George Turner ■ When free speech is criminal


As the global Anti-Corruption Conference begins in this week in Panama City, the case of Dutch citizen Okke Ornstein has hit the headlines. Okke, who lived in Panama was recently jailed on a charge of defamation.

A number of global institutions, such as Transparency International and the International Federation of Journalists have called for Okke’s release. We agree that imprisonment for libel is wrong in principle for reasons we will go into below.panama_city

In our work we often focus on financial secrecy. That is secrecy around banking and corporations. However a free press is also fundamental to a well functioning and transparent financial system.

People use offshore financial centers and secrecy jurisdictions to avoid scrutiny. Obviously, if offshore financial centres had large numbers of investigative journalists rooting around in the murky affairs of the individuals that inhabit them, they would lose a lot of their appeal. That is why leaks such as the Panama Papers have been so damaging to the offshore world.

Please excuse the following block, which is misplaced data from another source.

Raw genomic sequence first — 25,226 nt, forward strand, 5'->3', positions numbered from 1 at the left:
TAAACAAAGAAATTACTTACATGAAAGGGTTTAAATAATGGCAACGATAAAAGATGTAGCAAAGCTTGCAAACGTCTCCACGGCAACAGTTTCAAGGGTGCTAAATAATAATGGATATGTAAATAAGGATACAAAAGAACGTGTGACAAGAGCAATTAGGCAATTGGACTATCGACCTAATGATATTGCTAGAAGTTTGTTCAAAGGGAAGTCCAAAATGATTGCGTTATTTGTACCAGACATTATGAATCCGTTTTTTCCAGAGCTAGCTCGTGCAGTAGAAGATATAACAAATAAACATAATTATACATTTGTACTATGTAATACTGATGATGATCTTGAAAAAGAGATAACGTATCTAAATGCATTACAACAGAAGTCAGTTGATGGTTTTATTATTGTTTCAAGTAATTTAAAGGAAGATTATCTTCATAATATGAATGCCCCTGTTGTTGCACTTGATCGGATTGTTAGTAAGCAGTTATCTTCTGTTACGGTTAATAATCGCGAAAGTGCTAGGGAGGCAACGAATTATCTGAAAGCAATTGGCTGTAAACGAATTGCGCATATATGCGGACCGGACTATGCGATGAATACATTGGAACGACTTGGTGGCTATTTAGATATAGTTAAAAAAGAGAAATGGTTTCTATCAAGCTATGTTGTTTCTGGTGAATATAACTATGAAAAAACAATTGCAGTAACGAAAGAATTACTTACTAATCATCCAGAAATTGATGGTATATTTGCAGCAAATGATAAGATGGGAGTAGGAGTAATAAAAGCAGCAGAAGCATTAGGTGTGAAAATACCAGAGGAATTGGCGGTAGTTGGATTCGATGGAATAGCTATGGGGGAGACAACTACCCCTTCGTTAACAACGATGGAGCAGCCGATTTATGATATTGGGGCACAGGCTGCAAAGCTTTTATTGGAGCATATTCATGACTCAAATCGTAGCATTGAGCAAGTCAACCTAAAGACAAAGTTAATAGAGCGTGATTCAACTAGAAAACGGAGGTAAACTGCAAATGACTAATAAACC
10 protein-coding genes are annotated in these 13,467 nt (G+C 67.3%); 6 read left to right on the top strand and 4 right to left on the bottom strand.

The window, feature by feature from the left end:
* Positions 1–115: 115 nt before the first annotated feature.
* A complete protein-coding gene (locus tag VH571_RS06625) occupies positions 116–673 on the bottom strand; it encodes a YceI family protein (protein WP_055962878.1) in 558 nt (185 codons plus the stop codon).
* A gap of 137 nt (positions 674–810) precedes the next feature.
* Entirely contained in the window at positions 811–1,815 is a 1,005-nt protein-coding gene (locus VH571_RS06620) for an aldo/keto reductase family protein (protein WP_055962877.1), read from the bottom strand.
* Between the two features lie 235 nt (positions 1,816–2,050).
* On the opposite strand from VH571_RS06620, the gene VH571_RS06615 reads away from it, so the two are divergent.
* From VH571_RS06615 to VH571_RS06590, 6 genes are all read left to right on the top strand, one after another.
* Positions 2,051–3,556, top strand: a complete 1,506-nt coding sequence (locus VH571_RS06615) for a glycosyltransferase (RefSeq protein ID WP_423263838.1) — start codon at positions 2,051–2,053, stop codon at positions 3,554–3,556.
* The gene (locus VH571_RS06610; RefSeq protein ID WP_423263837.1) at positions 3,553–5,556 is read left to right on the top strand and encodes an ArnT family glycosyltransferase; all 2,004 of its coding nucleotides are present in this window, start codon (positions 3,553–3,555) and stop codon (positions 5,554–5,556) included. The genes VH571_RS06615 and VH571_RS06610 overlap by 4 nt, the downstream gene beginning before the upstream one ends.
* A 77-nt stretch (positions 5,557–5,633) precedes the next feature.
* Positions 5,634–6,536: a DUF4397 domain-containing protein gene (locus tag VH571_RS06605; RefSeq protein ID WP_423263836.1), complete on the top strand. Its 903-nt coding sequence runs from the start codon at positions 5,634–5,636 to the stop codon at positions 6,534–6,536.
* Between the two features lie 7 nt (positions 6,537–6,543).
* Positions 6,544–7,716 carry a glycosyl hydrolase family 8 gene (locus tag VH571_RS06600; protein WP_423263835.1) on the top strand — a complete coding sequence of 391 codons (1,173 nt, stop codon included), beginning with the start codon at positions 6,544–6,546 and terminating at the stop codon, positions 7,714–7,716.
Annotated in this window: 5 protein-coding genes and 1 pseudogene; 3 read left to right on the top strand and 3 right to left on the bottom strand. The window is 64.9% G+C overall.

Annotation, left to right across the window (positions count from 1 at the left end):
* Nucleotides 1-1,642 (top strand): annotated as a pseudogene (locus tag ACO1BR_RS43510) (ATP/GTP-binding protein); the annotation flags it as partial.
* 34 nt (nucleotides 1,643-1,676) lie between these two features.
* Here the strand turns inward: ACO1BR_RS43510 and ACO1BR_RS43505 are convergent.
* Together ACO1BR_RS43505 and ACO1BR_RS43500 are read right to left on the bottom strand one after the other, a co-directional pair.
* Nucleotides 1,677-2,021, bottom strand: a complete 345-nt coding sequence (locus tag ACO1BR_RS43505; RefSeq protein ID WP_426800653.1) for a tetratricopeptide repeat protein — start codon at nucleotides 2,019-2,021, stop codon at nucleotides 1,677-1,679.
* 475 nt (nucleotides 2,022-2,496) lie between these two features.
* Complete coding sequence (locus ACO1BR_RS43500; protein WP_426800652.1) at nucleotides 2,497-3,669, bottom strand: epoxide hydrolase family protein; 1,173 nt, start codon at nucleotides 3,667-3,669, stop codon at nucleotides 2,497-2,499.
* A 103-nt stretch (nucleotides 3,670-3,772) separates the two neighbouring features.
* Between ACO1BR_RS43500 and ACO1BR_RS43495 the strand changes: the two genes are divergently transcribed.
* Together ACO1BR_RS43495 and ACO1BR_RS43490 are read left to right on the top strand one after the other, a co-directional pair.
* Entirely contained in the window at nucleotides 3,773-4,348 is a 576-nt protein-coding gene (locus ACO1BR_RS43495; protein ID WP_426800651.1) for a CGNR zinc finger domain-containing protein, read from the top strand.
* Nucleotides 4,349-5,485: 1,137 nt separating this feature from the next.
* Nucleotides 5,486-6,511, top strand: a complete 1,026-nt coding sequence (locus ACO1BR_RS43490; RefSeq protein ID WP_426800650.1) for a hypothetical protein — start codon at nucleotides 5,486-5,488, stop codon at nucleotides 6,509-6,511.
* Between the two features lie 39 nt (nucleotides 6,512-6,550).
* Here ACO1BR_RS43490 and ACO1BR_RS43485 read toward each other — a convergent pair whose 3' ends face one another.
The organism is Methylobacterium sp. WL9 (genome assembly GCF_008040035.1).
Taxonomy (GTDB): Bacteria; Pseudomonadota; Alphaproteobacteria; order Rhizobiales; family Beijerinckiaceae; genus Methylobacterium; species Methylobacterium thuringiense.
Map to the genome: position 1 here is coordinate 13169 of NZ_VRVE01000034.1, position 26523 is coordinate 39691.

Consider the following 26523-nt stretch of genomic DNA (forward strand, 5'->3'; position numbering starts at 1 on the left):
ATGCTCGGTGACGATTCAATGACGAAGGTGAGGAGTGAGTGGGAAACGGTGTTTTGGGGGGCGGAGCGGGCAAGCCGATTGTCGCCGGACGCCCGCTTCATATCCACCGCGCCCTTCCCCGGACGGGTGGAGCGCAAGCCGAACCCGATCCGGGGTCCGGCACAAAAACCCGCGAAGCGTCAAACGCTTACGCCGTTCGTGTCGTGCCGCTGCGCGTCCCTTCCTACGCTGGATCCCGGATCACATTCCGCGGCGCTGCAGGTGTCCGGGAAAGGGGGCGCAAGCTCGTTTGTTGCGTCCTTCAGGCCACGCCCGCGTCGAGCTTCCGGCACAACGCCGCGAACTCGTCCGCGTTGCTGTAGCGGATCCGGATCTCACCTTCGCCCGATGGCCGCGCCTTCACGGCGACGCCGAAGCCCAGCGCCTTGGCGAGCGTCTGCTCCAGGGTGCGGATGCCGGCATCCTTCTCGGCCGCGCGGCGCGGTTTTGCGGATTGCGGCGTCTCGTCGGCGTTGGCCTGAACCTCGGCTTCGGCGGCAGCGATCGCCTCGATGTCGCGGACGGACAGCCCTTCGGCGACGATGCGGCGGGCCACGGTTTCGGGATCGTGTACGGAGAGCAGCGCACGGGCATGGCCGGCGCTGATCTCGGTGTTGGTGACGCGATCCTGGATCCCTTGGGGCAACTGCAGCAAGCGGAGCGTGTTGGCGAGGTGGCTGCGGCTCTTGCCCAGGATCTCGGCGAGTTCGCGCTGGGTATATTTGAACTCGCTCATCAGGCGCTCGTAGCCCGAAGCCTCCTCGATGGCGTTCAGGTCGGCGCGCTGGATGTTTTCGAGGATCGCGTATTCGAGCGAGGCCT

This is also why restrictions on press freedom often go hand in hand with financial secrecy. These restrictions can come from the government, as can be testified to by David Legge, editor of the Cayman Compass.  Last year, after publishing an editorial highlighting the role of his country in the FIFA scandal, he was charged with treason and forced to flee the country. Pressure can also be brought to bare from other sources too. David Marchant, publisher of Offshore Alert, has long been harassed by criminals for his amazing work uncovering fraud and corruption in offshore financial centres.

Put simply, the lack of a free press allows criminals to perpetrate their crimes with impunity, with all of the damage that does to the global financial system and to honest, law abiding citizens around the world.

If Panama seriously wants to leave its tax haven past behind, as well as taking measures to improve financial transparency, it needs to review its laws and criminal processes to ensure they are commensurate with the principle of freedom of speech, which is enshrined in the Panamanian constitution.

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